When Bob was planning our Morocco trip and saw that it was possible to stay a few nights in the Sahara Desert (in a luxury camp that I might possibly go for) AND that he could book a camel-riding excursion, there was absolutely no holding him back. You would think that he had gotten camel riding out of his system on our trip to Egypt, where he rode a camel down from Mt. Sinai, and in Jordan, where we rode camels in Petra.

Apparently not.

Our camels were waiting for us at about 4:00 p.m.

Aw, gee. Isn't he CUTE?

Each one has his (or her) own personality. The bit was just a piece of rope laced through the camel's mouth and under the chin--no metal btis:

A sitting camel makes a convenient stool:

Sunday, July 10, 2016


As I noted earlier, I as concerned about what we would do for two days in the Sahara Desert. I had visions of wandering around, looking for shade. I shouldn't have worried. In my previous post, I covered six different places that our guide Hassan took us to. Here are a few more.


One of the strangest, most bizarre places we visited on our entire trip was the Morocco National Auto Museum:
Like everything else in this region of the world, it seemed to be in the middle of nowhere. And like so many of the places we visited in the Erg Chebbi Desert region, we didn't see anyone else visiting while we were there.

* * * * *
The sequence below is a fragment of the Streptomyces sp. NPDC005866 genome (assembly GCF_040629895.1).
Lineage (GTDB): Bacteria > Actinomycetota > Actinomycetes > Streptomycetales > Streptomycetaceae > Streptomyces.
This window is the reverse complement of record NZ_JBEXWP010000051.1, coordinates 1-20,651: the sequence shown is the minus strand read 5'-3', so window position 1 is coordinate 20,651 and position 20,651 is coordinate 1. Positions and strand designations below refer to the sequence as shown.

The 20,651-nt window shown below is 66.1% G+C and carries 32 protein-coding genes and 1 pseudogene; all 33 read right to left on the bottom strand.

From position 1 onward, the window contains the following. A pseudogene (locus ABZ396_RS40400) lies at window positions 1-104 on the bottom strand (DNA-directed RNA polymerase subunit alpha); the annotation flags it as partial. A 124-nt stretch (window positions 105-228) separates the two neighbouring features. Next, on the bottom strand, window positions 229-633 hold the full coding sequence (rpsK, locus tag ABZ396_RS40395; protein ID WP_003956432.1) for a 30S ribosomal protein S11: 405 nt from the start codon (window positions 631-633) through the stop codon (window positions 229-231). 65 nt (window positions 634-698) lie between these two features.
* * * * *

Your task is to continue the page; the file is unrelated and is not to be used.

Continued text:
This 4x life-sized Jeep in front of the building gave us a clue about what was inside:

Over 200 vintage and modern vehicles, mostly four-wheel drive, were lined up in rows. The cars were from all over the world, including the USA, as Hassan indicates below:

Here are a few of my favorites:
Replica of Ford Model A; Drivetrain: Jeep Wranger; 2007, USA

Thursday, July 7, 2016


Other than pretending to be Lawrence and Laurie of Arabia, what does one DO in the Sahara Desert for two full days? Well, there is a surprisingly wide variety of things to see and do.


Descendants of slaves taken from West Africa--Mali, Ghana, etc.--have established a little colony called "Khamlia" at the edge of the desert. I loved the wikitravel entry for this place, which at the moment I am writing this post reads:

You can take a promenade through the village, visit Berber family who will be happy for you. You are welcome also to visit the school, talk with children, play football with them. To go to the sand dunes is relaxing and exciting too. In opposite site is open area here and you can see even so far as to mountain. Of course, you will find here the famous music group Gnawa. Their music is ritual music and communicates with mystery. They will play for you anytime you wish. Take a tea and listen. If you have 4x4 you can go to M´Fis, it is mineral mines and it is very interesting to see, how the worker works there.

We were the only guests, and when we first entered, the walled village was eerily quiet and seemed empty--almost like a ghost town--but a very well-maintained ghost town.

We walked around the roofed interior perimeter, which reminded me of the cloisters walk in a monastery or convent. Hanging on the walls were several pieces of original art that I believe were for sale:

After a bit, a group of Gnawa men came out to do a private performance for us. These people are primarily Sufis, the mystical, ritualistic branch of Islam. Their culture centers around music and dance, and it was very fun to listen to and see several ritualistic numbers: